ROCKNE: The Coach, The Man, The Legend
by Jerry Brondfield

Synopsis: This is, in my opinion, the best general biography of Rockne. I recommend reading this book as an overview of the coach's life, and then supplementing this with a book like Castner's We Remember Rockne to get the valuable first-hand accounts of Rockne's story.

In Michael Steele's review of Brondfield's book in his Bio-Bibliography of Knute Rockne, he states that this is the first book on the coach by someone that did not know him personally or professionally.

Brondfield is especially valuable in informing the modern reader about the rule changes affecting football from 1906-1912. This is important because this early game was quite different from the game that Rockne played and later coached.

Brondfield gives in-depth coverage of the infamous Taylorville game, in which Irish players moonlighted in a semi-pro game. (Rockne canceled a trip to the Rose Bowl that year because he felt his team was "ethically tarnished.") The author also gives one of the best descriptions of the "Rockne Shift."

Rockne also covers the coach's interest in film and how to create the best camera angles in his new stadium. Finally, according to Brondfield, Rockne understood the important role of the media in popularizing the college game.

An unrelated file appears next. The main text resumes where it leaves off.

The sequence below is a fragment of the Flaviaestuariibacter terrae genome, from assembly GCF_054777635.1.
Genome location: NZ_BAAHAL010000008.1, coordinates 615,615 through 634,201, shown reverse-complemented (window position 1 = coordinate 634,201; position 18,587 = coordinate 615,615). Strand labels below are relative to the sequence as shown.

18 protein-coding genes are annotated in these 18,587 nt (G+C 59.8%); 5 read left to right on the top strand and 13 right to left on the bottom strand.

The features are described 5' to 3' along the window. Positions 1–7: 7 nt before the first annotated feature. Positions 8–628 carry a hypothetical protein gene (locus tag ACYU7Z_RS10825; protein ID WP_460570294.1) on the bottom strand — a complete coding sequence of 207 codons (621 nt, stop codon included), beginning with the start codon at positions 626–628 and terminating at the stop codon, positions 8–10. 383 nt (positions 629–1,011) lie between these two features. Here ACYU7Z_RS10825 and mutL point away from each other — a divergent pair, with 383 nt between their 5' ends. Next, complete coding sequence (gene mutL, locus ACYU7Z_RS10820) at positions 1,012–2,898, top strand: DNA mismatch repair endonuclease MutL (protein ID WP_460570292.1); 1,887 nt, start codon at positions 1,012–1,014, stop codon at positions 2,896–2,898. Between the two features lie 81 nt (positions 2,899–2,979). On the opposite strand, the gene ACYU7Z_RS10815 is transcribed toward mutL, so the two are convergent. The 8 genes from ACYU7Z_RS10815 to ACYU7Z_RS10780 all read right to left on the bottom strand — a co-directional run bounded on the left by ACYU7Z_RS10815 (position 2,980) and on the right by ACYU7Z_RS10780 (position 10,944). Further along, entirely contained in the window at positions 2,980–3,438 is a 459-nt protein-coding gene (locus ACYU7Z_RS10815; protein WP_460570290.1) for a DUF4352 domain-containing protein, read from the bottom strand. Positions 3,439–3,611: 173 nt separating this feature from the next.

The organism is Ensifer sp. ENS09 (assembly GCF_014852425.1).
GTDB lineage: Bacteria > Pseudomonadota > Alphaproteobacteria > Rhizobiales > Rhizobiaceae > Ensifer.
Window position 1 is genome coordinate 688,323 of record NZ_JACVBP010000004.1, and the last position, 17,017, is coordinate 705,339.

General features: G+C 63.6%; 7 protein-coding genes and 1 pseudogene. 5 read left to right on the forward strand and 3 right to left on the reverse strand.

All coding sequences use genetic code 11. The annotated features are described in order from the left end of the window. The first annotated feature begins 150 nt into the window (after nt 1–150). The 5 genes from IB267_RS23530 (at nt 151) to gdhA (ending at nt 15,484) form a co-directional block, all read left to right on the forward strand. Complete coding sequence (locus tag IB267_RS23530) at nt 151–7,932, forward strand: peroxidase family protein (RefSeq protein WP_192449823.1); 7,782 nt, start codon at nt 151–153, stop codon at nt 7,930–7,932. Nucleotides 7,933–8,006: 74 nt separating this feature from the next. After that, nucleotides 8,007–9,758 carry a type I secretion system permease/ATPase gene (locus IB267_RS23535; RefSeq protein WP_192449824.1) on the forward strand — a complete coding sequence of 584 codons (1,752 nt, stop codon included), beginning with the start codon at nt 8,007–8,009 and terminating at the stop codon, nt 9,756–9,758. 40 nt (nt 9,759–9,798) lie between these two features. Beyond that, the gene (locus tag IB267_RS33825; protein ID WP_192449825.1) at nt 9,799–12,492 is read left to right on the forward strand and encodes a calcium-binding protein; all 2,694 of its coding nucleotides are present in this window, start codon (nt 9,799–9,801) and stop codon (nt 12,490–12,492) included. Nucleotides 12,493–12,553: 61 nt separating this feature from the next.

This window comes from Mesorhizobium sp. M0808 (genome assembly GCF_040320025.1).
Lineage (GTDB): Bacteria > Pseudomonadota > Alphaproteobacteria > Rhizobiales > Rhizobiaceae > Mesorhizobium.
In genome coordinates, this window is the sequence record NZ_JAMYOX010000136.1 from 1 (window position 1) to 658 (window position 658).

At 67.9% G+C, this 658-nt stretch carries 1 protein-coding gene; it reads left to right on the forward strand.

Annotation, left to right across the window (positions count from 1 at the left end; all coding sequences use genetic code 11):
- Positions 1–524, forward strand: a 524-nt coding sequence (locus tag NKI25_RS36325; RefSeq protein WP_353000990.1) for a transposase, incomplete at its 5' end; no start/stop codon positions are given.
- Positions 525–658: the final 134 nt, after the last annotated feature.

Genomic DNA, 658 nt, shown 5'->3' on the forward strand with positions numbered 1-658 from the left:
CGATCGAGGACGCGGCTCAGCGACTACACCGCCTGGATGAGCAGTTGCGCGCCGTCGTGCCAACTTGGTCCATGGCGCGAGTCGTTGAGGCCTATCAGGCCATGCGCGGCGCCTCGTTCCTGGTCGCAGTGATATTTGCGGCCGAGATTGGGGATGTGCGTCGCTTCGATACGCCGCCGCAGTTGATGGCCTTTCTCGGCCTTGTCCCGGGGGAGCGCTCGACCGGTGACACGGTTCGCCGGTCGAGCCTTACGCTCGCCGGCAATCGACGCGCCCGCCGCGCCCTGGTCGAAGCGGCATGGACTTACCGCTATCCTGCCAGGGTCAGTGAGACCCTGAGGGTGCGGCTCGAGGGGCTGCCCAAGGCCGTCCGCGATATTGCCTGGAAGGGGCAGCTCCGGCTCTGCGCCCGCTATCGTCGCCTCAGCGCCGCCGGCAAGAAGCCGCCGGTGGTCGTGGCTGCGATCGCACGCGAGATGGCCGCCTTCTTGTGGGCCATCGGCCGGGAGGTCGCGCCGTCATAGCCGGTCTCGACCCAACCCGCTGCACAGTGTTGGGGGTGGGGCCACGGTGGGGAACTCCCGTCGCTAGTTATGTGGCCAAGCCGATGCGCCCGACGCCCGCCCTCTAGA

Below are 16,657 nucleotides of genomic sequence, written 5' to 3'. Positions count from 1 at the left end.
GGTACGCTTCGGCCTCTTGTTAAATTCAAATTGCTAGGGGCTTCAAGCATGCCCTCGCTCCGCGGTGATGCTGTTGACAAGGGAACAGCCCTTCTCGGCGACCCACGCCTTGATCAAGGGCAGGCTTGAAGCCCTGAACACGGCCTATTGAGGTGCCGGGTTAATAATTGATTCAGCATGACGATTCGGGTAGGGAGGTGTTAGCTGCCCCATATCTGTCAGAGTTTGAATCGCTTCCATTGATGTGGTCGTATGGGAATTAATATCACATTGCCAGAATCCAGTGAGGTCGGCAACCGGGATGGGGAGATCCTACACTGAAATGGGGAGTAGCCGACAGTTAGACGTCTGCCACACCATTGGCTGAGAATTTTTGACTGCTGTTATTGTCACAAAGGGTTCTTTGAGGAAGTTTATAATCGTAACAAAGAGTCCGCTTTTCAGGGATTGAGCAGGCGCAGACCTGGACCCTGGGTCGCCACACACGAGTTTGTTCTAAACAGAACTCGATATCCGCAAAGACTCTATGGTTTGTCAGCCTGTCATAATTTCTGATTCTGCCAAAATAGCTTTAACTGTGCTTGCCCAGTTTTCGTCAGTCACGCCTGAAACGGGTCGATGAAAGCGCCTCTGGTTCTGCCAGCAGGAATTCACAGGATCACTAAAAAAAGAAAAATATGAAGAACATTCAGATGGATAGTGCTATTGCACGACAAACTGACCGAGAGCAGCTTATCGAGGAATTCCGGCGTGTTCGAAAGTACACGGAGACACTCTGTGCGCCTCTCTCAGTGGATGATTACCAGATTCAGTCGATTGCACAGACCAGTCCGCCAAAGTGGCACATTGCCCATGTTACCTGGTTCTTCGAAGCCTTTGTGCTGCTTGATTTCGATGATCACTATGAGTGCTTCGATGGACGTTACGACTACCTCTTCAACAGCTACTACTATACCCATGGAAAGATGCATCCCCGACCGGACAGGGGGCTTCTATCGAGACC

This book is well-researched, well-written, and a very readable book about the life of Coach Rockne.

The author: Jerry Brondfield is a former newspaperman, writer for national magazines and television. He is a graduate of Ohio State and is the author of Woody Hayes and the 100-Yard War. He once told me the story of how he was a cub reporter for the OSU school paper and covered the famous Game of the Century: the 1935 Notre Dame - Ohio State game.


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